The Balaclava Banquet – Sergeant JOHN PENN

November 17th 1876
– It is a common saying that “one half of the world does not know how the other half lives,” and we strongly suspect that considerably more than one half cares as little as it knows. This after all is, perhaps, just what might be expected. Both society, and the individual members composing it, must fight their own battles, and they are all the better for doing so. Indeed, the surest and the speediest way to spoil a hero or a genius is to make a demigod of him, and to set all the asses in the district braying around him. Robert Burns was never less of a man than after he had been feasted and feted by the elite of Edinburgh. It was then that he had to take the shady side of the street in Dumfries, and suffer all the miseries of blighted and blasted hopes at the close of “lifes fitful fever.” We have had for some years a hero in our midst, in the person of Sergeant John Penn, whose name will be held in honour as long as the famous charge of the “Six Hundred” stirs the manly heart of the British nation. In an appreciative article, in connection with the recent anniversary of the Battle of Balaclava, the United Service Gazette bewails the little sympathy which is bestowed upon those who have fought our battles after the hard and thankless work has been done. “The charge of the ‘Six Hundred’ ” says our contemporary, “as a feat of manhood and military prowess, far surpasses the defence of Thermoplyae. Such men as Jack Penn, the possessor of the greatest number of medals in the British Army, and Roberts of Wednesbury, who was picked up on the field wounded in eight places, were not the company of which any man, however high his social position, need be ashamed.” The fact is also alluded to that “such heroes as assembled round the table at the banquet still remained non-commisioned officers or privates.” “They manage these things better in France,” where, by this time, every one of these men would have held the rank of commisioned officers – and, perhaps, one of them would have possessed the distinction of a Marshal’s baton. We have no wish at present, at least, to imitate Charles Reade, and make “a hero and a martyr” of Sergeant John Penn. His modesty is as great as his heroism: and, perhaps, both may yet be more fully appreciated than they are at present. Respectability, which keeps its gig, and drives past Sergeant Penn, should remember that his name is among “the immortals,” and will be held in honour so long as there is a brave heart and a strong arm to fight for our Queen and country. Sergeant Penn, we may add, is at present acting as compulsory officer to the Dunbar (Landward) School Board, and there is little doubt that, with his strong sense of duty, he will charge down upon the absentees from school as earnestly and as manfully as he did upon the Russians, when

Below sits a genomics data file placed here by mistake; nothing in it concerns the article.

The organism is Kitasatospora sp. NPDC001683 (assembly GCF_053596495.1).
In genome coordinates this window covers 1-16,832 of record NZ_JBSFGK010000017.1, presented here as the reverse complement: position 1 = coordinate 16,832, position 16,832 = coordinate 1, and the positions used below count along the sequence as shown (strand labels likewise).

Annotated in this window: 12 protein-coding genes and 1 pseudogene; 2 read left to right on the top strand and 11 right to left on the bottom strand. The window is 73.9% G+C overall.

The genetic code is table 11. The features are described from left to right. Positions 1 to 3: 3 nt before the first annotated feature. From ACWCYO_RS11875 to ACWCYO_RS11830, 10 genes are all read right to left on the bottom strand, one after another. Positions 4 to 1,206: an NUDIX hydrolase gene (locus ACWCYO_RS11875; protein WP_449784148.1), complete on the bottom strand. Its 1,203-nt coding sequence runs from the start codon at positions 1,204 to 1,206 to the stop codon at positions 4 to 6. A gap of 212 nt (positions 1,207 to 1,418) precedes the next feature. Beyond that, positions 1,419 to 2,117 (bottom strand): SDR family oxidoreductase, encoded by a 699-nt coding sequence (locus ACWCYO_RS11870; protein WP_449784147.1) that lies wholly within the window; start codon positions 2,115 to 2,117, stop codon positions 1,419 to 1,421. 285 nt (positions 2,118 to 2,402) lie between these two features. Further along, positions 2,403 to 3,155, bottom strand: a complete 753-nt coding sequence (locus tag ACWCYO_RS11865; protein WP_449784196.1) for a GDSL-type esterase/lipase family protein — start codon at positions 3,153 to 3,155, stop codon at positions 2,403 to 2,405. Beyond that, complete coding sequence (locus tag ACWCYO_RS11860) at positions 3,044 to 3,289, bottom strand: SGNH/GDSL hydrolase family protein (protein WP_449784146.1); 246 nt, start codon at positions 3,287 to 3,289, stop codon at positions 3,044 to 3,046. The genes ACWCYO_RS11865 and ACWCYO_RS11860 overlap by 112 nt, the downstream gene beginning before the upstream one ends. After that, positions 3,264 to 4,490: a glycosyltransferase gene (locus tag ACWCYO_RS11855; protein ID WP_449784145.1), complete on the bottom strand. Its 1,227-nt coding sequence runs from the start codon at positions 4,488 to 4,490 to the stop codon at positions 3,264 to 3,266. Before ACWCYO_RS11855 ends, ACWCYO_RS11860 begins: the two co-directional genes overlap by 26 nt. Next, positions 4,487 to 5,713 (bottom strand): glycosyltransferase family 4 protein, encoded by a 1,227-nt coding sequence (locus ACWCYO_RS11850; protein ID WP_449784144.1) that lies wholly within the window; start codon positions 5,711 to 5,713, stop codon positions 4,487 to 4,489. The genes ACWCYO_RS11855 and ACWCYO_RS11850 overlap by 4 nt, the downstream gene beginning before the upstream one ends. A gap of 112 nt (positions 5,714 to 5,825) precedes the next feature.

“Into the valley of Death

Rode the Six Hundred.”

February 5th 1886
At 41 High Street, Dunbar, on the 31st ult., Sergeant JOHN PENN, late 17th Lancers and E.L.Y.C. (one of the Six Hundred).

August 22nd 1890
THE LATE SERGT. JOHN PENN.-A handsome Ionian cross has been erected in the churchyard to the memory of this gallant soldier. To the Earl of Haddington belongs the credit of initiating the monument, and the subscribers included Major Robert Baillie Hamilton; the late sir Hew Dalrymple, Bart; Colonel Anderson of Bourhouse; Capt. Baird Hay of Belton; Mr Hunter of Thurston, &c., The cross bears the following inscription:-

Late Sergeant
E.L. & B. Yeo.Cav.
Served with 3rd Light Dragoons
In India at
Moodkee, Sabraon, Goudalapore, Chillianwalla, Goojerat;
With 17th Lancers In the Crimea at
Alma, Balaclava, Inkerman.
Born 31st Dec. 1820.
Died 31st Jan. 1886 .